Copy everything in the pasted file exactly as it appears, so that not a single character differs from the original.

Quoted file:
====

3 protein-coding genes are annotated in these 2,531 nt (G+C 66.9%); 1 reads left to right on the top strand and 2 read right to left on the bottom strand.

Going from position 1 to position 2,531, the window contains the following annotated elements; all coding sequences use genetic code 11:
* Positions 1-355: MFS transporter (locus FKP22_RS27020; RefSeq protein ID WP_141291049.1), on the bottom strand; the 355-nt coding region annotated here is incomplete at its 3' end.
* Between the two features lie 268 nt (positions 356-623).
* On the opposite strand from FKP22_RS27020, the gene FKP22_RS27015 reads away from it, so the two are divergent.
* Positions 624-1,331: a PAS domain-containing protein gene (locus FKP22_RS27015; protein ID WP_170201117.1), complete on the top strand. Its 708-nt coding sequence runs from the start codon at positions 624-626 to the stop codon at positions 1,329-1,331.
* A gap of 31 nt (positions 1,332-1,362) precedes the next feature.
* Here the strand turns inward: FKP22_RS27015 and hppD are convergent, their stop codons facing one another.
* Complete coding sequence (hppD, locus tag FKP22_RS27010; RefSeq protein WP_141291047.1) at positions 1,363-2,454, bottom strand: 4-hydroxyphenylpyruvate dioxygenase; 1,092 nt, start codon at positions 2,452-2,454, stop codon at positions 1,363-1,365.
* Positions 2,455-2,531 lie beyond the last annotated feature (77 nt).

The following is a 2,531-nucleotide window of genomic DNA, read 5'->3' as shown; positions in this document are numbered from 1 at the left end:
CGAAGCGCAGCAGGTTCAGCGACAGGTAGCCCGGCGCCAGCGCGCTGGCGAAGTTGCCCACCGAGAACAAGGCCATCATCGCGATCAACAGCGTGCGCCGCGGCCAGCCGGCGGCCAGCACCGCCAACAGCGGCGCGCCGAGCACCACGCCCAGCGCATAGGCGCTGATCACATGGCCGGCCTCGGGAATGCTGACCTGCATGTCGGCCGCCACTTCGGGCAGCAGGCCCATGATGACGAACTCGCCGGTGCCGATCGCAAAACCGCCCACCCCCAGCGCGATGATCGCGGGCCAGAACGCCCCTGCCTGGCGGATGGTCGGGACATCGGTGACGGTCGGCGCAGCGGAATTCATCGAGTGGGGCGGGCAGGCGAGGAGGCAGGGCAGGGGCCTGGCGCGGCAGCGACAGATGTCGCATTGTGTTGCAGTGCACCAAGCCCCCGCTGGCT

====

3 protein-coding genes are annotated in these 2,531 nt (G+C 66.9%); 1 reads left to right on the top strand and 2 read right to left on the bottom strand.

Going from position 1 to position 2,531, the window contains the following annotated elements; all coding sequences use genetic code 11:
* Positions 1-355: MFS transporter (locus FKP22_RS27020; RefSeq protein ID WP_141291049.1), on the bottom strand; the 355-nt coding region annotated here is incomplete at its 3' end.
* Between the two features lie 268 nt (positions 356-623).
* On the opposite strand from FKP22_RS27020, the gene FKP22_RS27015 reads away from it, so the two are divergent.
* Positions 624-1,331: a PAS domain-containing protein gene (locus FKP22_RS27015; protein ID WP_170201117.1), complete on the top strand. Its 708-nt coding sequence runs from the start codon at positions 624-626 to the stop codon at positions 1,329-1,331.
* A gap of 31 nt (positions 1,332-1,362) precedes the next feature.
* Here the strand turns inward: FKP22_RS27015 and hppD are convergent, their stop codons facing one another.
* Complete coding sequence (hppD, locus tag FKP22_RS27010; RefSeq protein WP_141291047.1) at positions 1,363-2,454, bottom strand: 4-hydroxyphenylpyruvate dioxygenase; 1,092 nt, start codon at positions 2,452-2,454, stop codon at positions 1,363-1,365.
* Positions 2,455-2,531 lie beyond the last annotated feature (77 nt).

The following is a 2,531-nucleotide window of genomic DNA, read 5'->3' as shown; positions in this document are numbered from 1 at the left end:
CGAAGCGCAGCAGGTTCAGCGACAGGTAGCCCGGCGCCAGCGCGCTGGCGAAGTTGCCCACCGAGAACAAGGCCATCATCGCGATCAACAGCGTGCGCCGCGGCCAGCCGGCGGCCAGCACCGCCAACAGCGGCGCGCCGAGCACCACGCCCAGCGCATAGGCGCTGATCACATGGCCGGCCTCGGGAATGCTGACCTGCATGTCGGCCGCCACTTCGGGCAGCAGGCCCATGATGACGAACTCGCCGGTGCCGATCGCAAAACCGCCCACCCCCAGCGCGATGATCGCGGGCCAGAACGCCCCTGCCTGGCGGATGGTCGGGACATCGGTGACGGTCGGCGCAGCGGAATTCATCGAGTGGGGCGGGCAGGCGAGGAGGCAGGGCAGGGGCCTGGCGCGGCAGCGACAGATGTCGCATTGTGTTGCAGTGCACCAAGCCCCCGCTGGCT